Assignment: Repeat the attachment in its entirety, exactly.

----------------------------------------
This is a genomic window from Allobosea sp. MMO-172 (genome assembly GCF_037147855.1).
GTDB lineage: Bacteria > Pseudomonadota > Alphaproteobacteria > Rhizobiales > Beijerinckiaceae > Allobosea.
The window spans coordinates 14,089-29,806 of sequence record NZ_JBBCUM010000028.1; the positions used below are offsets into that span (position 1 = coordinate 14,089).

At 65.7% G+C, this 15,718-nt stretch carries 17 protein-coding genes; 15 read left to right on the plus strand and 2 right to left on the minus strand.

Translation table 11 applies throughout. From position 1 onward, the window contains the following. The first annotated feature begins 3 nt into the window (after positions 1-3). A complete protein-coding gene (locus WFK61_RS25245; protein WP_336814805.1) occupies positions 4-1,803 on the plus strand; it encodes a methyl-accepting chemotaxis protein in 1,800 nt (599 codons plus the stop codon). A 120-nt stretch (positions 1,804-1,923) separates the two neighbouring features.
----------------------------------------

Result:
This is a genomic window from Allobosea sp. MMO-172 (genome assembly GCF_037147855.1).
GTDB lineage: Bacteria > Pseudomonadota > Alphaproteobacteria > Rhizobiales > Beijerinckiaceae > Allobosea.
The window spans coordinates 14,089-29,806 of sequence record NZ_JBBCUM010000028.1; the positions used below are offsets into that span (position 1 = coordinate 14,089).

At 65.7% G+C, this 15,718-nt stretch carries 17 protein-coding genes; 15 read left to right on the plus strand and 2 right to left on the minus strand.

Translation table 11 applies throughout. From position 1 onward, the window contains the following. The first annotated feature begins 3 nt into the window (after positions 1-3). A complete protein-coding gene (locus WFK61_RS25245; protein WP_336814805.1) occupies positions 4-1,803 on the plus strand; it encodes a methyl-accepting chemotaxis protein in 1,800 nt (599 codons plus the stop codon). A 120-nt stretch (positions 1,804-1,923) separates the two neighbouring features.